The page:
Desktop Publishing Terminology

Published: 07th January 2010
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In the recent past, the ability to design, compose, and produce professional documents was available only to professional printing companies. However, with the advent of the digital age, the resources of the printer's shop have been co-opted by the laptop, allowing anyone with a little knowledge and the right software to execute their own DTP documents.

DTP stands for Desktop Publishing, referring to the practice of using a personal computer to work with text and graphics in order to produce documents such as brochures, illustrated reports, newsletters, informational packets, booklets, and more-either for personal or commercial use. It can also refer to the creation and distribution of solely electronic documents, such as PDF files or digital slideshows.

Thanks to the availability and increasingly impressive functionality of DTP software, the power to design and produce professional documents has never been more accessible.

DTP software automates a variety of tasks that, in the recent past, had to be done manually which made them heavily time-consuming endeavors. In the days before cutting and pasting were simply right-click options on your mouse, documents were composed by literally cutting and pasting elements of text and graphics into a desired design. Massive industrial machines were once required to produce what can now be competently designed and executed on a laptop computer. As a result of the freedom made possible by DTP, an exciting world of options has been opened up to the modern consumer.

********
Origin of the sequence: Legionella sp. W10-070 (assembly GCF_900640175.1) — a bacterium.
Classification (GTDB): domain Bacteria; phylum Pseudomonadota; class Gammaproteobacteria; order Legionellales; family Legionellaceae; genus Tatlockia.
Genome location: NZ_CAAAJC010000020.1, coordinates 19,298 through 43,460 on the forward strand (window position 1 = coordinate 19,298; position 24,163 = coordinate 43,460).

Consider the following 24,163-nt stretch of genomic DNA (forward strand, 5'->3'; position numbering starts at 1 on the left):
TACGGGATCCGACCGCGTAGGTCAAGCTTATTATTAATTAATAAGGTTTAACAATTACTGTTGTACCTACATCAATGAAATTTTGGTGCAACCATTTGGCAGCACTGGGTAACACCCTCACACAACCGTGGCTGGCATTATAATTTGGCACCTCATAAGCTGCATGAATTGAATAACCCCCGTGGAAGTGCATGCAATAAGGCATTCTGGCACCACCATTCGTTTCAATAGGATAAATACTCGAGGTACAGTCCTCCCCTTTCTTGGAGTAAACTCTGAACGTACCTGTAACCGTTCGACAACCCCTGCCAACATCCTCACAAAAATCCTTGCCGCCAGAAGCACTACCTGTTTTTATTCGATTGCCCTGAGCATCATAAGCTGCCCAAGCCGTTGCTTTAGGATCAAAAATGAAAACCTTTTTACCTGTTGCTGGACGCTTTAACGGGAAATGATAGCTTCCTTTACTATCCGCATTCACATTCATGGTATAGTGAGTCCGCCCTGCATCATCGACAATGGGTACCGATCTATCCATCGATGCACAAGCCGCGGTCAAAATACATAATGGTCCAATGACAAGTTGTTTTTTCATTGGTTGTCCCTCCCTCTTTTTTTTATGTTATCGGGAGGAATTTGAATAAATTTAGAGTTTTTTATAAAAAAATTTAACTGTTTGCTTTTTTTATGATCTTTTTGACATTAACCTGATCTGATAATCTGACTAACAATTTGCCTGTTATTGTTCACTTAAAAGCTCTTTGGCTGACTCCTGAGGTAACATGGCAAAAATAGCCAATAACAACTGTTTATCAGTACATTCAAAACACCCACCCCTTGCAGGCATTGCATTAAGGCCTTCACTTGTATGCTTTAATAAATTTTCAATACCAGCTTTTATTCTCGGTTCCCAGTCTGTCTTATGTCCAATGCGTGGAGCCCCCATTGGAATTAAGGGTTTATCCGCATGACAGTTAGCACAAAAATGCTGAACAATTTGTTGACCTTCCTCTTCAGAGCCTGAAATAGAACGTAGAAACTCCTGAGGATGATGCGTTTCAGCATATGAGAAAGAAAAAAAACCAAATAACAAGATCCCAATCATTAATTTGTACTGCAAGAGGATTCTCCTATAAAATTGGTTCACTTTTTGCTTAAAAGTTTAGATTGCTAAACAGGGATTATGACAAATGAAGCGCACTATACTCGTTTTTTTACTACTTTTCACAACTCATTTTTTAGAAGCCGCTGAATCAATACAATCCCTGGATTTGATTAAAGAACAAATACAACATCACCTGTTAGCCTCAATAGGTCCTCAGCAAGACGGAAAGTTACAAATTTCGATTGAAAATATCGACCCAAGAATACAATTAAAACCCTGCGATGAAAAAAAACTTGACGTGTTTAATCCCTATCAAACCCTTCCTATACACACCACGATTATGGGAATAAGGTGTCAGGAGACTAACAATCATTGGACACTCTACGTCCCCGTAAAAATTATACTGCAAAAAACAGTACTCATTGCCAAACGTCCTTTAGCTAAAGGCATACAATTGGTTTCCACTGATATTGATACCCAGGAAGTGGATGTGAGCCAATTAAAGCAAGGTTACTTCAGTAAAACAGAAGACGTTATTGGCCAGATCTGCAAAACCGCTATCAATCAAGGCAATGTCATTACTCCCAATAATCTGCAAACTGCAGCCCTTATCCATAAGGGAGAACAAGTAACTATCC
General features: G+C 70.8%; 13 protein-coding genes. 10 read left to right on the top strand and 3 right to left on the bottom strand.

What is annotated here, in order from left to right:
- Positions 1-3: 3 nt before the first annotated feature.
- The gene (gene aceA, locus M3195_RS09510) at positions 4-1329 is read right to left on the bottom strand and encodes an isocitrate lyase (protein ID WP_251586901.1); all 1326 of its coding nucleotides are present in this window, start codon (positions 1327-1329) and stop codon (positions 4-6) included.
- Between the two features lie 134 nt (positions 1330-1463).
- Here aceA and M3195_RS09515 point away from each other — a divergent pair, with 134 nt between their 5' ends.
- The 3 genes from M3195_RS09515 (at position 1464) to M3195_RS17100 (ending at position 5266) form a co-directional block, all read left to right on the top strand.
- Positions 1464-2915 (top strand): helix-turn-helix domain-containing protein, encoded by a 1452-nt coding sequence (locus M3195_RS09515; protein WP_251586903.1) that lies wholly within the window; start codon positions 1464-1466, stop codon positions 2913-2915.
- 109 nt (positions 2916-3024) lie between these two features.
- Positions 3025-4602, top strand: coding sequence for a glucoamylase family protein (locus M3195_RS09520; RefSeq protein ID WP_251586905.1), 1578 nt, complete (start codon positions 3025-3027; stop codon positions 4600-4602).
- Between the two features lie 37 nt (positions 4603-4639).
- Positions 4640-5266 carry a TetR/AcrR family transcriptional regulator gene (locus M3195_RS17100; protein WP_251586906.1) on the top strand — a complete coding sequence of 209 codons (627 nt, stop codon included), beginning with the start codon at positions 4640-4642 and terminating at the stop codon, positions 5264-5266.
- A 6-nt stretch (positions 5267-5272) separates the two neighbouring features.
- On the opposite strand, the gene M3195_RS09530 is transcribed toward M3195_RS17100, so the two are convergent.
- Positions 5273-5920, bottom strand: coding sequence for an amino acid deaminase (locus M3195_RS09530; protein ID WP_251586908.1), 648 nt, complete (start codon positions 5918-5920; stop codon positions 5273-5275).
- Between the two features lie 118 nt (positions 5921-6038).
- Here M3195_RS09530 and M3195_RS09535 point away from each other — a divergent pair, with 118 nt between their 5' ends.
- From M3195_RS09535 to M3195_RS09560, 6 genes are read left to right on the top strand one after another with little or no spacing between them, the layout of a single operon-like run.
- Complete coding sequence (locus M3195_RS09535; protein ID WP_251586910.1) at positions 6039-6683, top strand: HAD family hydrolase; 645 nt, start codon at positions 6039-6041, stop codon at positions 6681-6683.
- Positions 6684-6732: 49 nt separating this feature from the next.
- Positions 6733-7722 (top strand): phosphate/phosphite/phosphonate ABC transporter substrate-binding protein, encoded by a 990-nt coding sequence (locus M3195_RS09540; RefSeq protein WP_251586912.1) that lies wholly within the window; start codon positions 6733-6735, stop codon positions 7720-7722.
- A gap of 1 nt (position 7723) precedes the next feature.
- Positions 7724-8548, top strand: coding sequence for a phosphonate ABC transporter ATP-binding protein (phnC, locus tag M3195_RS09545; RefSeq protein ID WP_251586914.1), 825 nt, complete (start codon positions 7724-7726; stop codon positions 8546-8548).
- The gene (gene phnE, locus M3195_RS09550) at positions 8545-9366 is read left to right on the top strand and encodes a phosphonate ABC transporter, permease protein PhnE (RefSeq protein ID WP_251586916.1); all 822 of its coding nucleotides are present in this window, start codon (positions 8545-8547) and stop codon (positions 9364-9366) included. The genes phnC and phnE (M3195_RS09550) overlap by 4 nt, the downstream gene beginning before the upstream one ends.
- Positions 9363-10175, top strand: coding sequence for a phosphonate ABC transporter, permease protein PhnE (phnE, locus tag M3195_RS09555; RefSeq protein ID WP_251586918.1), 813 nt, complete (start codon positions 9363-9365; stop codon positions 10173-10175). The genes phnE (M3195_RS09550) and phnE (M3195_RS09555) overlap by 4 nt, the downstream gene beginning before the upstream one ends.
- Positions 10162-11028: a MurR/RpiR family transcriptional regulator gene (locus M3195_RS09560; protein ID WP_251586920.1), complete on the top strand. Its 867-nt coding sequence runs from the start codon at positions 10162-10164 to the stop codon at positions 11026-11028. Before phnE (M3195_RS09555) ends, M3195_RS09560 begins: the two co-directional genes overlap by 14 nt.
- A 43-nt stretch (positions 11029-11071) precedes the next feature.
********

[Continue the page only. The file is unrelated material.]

Although DTP is almost always mentioned in the same breath as "graphic design," there is a distinction between the two (although DTP can incorporate graphic design). Desktop publishing is the use of computer software to arrange digital files in the proper layout for printing. This can be text, images, or both. Graphic design, on the other hand, is the art of communicating a message through the creation of images (such as logos or illustrations). So while desktop publishing can certainly feature graphic design, it also incorporates all of the elements necessary to produce a final document.

Before you dive into the world of desktop publishing, you might want to familiarize yourself with some of the basic terminology you're likely to encounter. You might find this information especially useful when you're ready to have your DTP document produced by a professional printer.


Whether you'll be printing a hardcopy of your document or simply sending it out as a digital file, you'll want to be familiar with CMYK if you're going to be working with color.

The CMY stands for cyan, magenta, and yellow, with the K standing for black (the "key" color). These are the tones of the four inks most commonly used in color printing, also known as "four color" printing. The colors are applied to the printed document according to their order in the abbreviation.